- Thalassemia and sickle cell society of Bangalore was host to a presentation on the clinical updates on thalassemia by leading hematology specialist, Dr. M B Agarwal from Mumbai
- The event held on 1st October 2017 drew nearly 200 patients and parents who benefited from the expertise
- Thalassemia is a complex genetic blood disorder and optimal management of thalassemia is absolutely essential
- With newer information and knowledge on thalassemia being added by the day, it is essential for patients and parents to get updated on the know-how of best practices
Thalassemia is a complex genetic blood disorder where the beta-globin gene responsible for producing normal hemoglobin is defective. This means that the body does not produce sufficient hemoglobin for survival. People with thalassemia require life-long blood transfusions to survive. Since blood transfusions add excess iron into the body which can accumulate in vital organs, like the heart and liver causing permanent damage and even death, it has to be removed with the help of medications. These medications known as iron chelators come in the form of injections and tablets and can be used singly or in combination.
Due to the complexity of thalassemia, there are several gray areas with lack of clarity of clinical management. New knowledge is being added every day and if patients have to get the best out of clinical management practices, they need to be updated regularly. The thalassemia and sickle cell society, Bangalore organized an important clinical update for thalassemia patients and parents on 1st October at the Chancery Hotel, Bangalore. Many patients registered with the society can hardly afford regular visits to a hematologist. Arranging an event where masses get access to top specialists can help patients improve the quality of their lives with regular updates. The motivation behind this event was to enable as many people to learn and understand about the diseases and its latest treatment.
Dr. Agarwal began the information session with a brief description of thalassemia. To motivate the patients he also spoke about thalassemia patients who have normal lives and careers. He said thalassemia is no longer a life-threatening disorder if managed well and there are doctors, doctorates and other professionals among patients who are living well.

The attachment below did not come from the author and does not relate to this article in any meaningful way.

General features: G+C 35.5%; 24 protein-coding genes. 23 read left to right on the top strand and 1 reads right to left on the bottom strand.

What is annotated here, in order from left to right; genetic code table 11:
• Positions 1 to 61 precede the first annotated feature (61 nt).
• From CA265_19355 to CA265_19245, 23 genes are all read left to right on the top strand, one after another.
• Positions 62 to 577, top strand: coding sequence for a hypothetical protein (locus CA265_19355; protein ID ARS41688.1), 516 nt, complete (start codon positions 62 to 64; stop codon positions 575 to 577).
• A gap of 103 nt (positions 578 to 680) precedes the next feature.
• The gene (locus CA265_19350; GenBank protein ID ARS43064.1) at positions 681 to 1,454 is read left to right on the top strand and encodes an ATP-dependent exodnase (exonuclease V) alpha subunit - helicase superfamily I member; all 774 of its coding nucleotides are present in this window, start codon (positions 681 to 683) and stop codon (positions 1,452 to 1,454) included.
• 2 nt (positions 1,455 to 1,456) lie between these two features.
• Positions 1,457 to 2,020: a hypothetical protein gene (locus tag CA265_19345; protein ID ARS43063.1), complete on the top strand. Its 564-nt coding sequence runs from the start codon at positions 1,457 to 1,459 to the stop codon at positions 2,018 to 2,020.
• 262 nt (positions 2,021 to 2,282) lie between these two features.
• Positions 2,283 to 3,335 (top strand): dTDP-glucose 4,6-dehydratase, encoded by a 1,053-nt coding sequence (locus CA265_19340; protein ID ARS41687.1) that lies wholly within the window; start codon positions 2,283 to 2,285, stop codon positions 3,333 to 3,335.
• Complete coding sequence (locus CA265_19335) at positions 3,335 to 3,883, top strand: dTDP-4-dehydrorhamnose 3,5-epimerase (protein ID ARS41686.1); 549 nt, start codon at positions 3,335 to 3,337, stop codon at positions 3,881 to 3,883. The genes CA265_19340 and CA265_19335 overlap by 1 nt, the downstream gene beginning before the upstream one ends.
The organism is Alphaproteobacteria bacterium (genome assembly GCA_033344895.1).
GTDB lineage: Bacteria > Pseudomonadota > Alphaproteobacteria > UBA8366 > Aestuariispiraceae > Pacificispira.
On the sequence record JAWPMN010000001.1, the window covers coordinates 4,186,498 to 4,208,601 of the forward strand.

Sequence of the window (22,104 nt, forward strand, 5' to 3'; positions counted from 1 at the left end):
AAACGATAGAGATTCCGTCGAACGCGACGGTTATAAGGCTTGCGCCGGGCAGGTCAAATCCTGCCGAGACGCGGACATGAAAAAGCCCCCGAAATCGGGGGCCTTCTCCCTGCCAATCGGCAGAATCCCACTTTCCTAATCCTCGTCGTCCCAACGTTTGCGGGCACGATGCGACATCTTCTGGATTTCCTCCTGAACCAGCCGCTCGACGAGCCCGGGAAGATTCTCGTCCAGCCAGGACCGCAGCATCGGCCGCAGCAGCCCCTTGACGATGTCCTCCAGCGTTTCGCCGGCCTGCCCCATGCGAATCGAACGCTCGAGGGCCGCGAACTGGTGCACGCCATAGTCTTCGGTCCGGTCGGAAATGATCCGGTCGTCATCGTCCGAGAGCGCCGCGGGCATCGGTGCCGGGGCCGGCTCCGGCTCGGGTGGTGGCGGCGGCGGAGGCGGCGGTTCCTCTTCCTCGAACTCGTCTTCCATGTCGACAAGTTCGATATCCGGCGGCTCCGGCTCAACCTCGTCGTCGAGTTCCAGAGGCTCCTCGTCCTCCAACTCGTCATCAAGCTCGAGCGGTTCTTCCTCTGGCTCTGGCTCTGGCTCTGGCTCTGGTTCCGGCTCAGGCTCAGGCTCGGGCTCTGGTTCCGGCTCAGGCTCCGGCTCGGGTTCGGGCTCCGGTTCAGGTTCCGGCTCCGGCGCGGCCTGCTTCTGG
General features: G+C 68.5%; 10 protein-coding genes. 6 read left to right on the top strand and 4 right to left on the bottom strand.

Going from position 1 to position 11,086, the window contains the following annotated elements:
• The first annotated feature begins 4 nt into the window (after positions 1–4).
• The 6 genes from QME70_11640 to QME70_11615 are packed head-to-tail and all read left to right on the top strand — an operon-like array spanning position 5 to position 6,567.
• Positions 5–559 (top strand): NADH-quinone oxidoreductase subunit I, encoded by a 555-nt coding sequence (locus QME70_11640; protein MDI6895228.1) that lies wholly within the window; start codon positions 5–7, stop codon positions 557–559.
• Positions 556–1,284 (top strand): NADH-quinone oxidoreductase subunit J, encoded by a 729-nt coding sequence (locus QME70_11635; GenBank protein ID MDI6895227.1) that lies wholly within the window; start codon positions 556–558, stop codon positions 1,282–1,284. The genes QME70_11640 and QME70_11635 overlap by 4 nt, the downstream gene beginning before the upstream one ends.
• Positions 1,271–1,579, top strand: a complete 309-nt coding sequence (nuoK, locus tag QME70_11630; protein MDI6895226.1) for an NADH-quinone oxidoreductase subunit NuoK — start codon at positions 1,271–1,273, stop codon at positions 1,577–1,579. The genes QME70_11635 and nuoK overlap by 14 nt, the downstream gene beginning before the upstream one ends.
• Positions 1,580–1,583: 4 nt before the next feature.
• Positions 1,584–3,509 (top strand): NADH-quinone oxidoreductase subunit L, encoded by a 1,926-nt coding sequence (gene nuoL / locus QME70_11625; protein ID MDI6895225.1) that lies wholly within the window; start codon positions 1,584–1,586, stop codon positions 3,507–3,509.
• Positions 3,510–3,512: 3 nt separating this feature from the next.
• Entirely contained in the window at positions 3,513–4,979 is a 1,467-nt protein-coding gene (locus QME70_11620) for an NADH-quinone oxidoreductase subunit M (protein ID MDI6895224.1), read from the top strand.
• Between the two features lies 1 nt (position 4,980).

The main session was divided into important sections which included:
- blood transfusion practices
- blood-acquired viral infections and vaccines
- chelation therapies and options
- complications of iron overload
- curatives and the future
- prevention of thalassemia and prenatal testing
- life with thalassemia
Blood transfusion practicesBlood banking and transfusion medicine is critical in the life of a child/adult with thalassemia. The reason many children and adults abhor going for blood transfusion is the sheer effort and complexity involved with it. Dr. Agarwal explained that better developments in blood banking and transfusion services mean one need not spend the whole day in a hospital. There are centers in India offering hassle-free transfusions with better facilities like reclining chairs instead of hospital beds. This means that children and adults can do any work during the transfusion time.
The doctor explained the optimal level at which hemoglobin has to be maintained and the need to be regular with blood transfusions. Irregular transfusions can lead to excessive bone marrow hyperplasia and ultimately bone deformities in the face and body. Patients and parents alike were informed that 10 grams were the optimal level after which the next transfusion must be planned.
Safe blood transfusion practices include washing and centrifuge of the cells and using a filter to remove unwanted white blood cells (WBCs). People with thalassemia only require red blood cells and hence WBCs can cause problems like antibody-antigen reactions. Dr. Agarwal warned the group that patients should not be taking blood from their parents or near relatives since the antibody-antigen reactions can damage their chances of bone marrow transplant in future. This was an extremely useful bit of information as patients often take blood from parents, siblings, cousins, aunts and uncles.
Blood-acquired viral infections and vaccinesBlood transfusions are a must for a person with thalassemia. However, blood-acquired viral infections are a threat with blood which has not be tested properly. Human Immunodeficiency Virus (HIV), Hepatitis B (HBV) and Hepatitis C (HCV) are real threats. Many thalassemia patients have been affected by one or more of these viruses. Dr. Agarwal clearly informed the group that every unit of blood must be tested with NAT (nucleic acid test) to rule out HIV, HBV and HCV. NAT is currently the most sensitive test for these viruses.
Apart from rigorous testing, it is important for people with thalassemia to be vaccinated against HBV. Currently there is not vaccination for HCV; so one has to rely solely on robust testing to avoid this virus. However, there are anti-viral treatments for HIV, HBV and HCV. HIV and HBV require lifelong medications but HCV is a short course of medications for around 6 months.